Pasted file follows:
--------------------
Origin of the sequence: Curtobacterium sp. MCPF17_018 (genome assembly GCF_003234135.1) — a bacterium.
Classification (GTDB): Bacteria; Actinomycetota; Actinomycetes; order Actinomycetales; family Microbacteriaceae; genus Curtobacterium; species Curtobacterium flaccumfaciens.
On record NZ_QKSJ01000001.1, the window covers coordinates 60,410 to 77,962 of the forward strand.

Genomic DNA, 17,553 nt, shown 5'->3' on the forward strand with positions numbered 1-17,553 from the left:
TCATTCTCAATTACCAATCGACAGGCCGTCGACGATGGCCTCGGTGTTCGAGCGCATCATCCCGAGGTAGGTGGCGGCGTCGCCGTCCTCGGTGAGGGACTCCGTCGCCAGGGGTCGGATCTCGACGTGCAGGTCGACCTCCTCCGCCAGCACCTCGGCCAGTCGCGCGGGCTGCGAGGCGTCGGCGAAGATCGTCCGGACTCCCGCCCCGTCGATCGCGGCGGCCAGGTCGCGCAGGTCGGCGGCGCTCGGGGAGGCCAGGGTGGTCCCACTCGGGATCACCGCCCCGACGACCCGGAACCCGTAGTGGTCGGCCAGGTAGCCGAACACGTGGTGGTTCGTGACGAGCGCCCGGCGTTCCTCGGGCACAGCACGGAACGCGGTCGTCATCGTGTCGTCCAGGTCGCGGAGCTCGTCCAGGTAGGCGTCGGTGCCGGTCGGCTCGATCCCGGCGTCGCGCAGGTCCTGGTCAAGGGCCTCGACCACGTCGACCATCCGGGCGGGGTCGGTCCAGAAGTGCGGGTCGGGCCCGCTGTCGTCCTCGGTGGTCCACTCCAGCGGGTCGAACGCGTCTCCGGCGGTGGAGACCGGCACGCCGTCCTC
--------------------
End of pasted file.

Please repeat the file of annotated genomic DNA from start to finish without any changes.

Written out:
Origin of the sequence: Curtobacterium sp. MCPF17_018 (genome assembly GCF_003234135.1) — a bacterium.
Classification (GTDB): Bacteria; Actinomycetota; Actinomycetes; order Actinomycetales; family Microbacteriaceae; genus Curtobacterium; species Curtobacterium flaccumfaciens.
On record NZ_QKSJ01000001.1, the window covers coordinates 60,410 to 77,962 of the forward strand.

Genomic DNA, 17,553 nt, shown 5'->3' on the forward strand with positions numbered 1-17,553 from the left:
TCATTCTCAATTACCAATCGACAGGCCGTCGACGATGGCCTCGGTGTTCGAGCGCATCATCCCGAGGTAGGTGGCGGCGTCGCCGTCCTCGGTGAGGGACTCCGTCGCCAGGGGTCGGATCTCGACGTGCAGGTCGACCTCCTCCGCCAGCACCTCGGCCAGTCGCGCGGGCTGCGAGGCGTCGGCGAAGATCGTCCGGACTCCCGCCCCGTCGATCGCGGCGGCCAGGTCGCGCAGGTCGGCGGCGCTCGGGGAGGCCAGGGTGGTCCCACTCGGGATCACCGCCCCGACGACCCGGAACCCGTAGTGGTCGGCCAGGTAGCCGAACACGTGGTGGTTCGTGACGAGCGCCCGGCGTTCCTCGGGCACAGCACGGAACGCGGTCGTCATCGTGTCGTCCAGGTCGCGGAGCTCGTCCAGGTAGGCGTCGGTGCCGGTCGGCTCGATCCCGGCGTCGCGCAGGTCCTGGTCAAGGGCCTCGACCACGTCGACCATCCGGGCGGGGTCGGTCCAGAAGTGCGGGTCGGGCCCGCTGTCGTCCTCGGTGGTCCACTCCAGCGGGTCGAACGCGTCTCCGGCGGTGGAGACCGGCACGCCGTCCTC